Thursday, June 11, 2009

Quote of the Week


"The first thing we have to understand in order to understand capitalism is class. Class is not an economic category, as we are often led to believe. Class is determined by much more than how much money one makes.

In order to understand class, we have to first understand how we relate to the capitalist system through the work that we do. Does the work you do produce profit for someone? Do you receive only the equivalent of a small portion (if anything) of what you produce or enable to be produced? If you are a blue or white collar waged-worker, a student, an unemployed person, a homemaker, an artist, or a farmer the answer is most likely a resounding "YES!"

The second thing we have to understand in order to understand class is our power-relation to capitalism. Do you have the power to hire & fire people? Do you have the power to create and/or enforce laws, start wars, etc.? Do you have the power to impose wage-slavery? Do you own and control the means of production / reproduction? Do you have any real power over the people who do any of the above? If you are a blue or white collar waged-worker, a student, an unemployed person, a homemaker, an artist, or a farmer the answer is most likely a resounding "NO!".

Answering "yes" to the first question and "no" the second set of questions means that you are working class, a member of what is sometimes called the proletariat. It means that the majority of the fruits of your labor (whether that labor is producing and distributing commodities or reproducing the labor necessary for the production and distribution of commodities) are taken from you in exchange for a fraction (if anything) of what you deserve. It means that you have very little, if any, real social power over the capitalist system...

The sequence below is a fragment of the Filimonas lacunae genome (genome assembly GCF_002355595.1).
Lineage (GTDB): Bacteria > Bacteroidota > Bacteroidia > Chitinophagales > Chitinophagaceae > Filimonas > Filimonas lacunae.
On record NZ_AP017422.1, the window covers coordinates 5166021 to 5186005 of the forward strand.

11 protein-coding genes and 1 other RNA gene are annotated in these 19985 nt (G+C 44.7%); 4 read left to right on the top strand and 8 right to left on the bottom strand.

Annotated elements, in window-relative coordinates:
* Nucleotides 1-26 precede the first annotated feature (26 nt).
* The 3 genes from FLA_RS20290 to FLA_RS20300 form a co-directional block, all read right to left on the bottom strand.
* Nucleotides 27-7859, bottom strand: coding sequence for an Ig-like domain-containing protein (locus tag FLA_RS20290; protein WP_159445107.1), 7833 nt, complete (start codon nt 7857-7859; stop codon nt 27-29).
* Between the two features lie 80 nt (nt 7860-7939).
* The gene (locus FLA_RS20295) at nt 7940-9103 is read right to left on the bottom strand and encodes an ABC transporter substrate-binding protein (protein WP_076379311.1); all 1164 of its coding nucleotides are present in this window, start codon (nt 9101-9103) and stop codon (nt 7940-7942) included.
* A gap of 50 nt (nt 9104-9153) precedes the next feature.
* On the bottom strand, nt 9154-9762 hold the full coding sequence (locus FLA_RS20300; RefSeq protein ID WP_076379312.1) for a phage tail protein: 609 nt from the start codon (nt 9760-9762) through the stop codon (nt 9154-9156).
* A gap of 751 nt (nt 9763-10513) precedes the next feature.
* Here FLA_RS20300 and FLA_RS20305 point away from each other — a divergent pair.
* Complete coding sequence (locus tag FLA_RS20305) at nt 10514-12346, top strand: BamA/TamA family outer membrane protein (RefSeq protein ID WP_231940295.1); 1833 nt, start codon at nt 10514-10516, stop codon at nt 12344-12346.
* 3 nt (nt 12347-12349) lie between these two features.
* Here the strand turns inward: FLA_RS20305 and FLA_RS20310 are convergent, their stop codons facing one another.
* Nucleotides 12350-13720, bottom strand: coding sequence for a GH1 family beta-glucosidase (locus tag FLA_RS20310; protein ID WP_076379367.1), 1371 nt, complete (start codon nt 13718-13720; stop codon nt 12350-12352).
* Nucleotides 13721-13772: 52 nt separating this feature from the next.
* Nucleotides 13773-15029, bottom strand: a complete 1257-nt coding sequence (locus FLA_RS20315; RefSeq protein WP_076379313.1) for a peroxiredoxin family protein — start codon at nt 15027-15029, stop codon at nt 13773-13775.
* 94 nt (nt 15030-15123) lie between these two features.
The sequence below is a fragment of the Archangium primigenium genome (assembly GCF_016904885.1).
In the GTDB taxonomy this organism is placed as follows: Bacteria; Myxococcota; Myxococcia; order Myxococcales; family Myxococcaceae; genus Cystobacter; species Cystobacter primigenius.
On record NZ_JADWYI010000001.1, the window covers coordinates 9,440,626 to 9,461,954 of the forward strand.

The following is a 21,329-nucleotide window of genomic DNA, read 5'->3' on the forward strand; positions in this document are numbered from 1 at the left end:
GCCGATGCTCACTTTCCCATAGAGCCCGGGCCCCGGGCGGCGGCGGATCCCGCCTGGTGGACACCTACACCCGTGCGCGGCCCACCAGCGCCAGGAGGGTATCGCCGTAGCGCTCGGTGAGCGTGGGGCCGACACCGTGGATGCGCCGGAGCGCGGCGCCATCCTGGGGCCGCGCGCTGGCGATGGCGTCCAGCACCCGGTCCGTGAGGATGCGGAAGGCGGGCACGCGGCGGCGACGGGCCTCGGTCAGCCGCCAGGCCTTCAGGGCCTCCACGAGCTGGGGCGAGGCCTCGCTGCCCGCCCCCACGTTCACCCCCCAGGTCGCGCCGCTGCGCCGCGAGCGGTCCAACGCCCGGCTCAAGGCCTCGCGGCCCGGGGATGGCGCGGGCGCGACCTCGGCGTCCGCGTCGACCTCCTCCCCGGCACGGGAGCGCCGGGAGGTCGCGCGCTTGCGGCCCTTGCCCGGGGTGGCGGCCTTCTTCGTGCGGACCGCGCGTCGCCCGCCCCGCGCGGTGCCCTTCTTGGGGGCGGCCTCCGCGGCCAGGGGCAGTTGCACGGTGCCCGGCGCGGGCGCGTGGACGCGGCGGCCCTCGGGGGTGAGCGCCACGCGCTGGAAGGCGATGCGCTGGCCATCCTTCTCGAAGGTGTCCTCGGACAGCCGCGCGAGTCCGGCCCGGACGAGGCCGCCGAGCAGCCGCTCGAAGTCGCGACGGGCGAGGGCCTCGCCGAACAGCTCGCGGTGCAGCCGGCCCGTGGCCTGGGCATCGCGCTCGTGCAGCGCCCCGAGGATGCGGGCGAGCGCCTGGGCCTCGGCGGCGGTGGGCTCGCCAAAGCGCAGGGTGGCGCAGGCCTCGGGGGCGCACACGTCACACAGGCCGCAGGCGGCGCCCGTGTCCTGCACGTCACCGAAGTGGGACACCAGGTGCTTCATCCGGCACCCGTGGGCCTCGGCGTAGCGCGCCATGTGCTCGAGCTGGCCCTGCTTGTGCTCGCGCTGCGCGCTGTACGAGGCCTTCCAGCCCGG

...Capitalism is the struggle that rages between two classes. The notion of middle class is invoked by the ruling class to obscure this struggle, but the middle class is a myth. There has been no middle class for a long time."


— from '(the) Mechanics for Disrepair: Globalization, Capitalism and Some Ideas on What to Do About It'.

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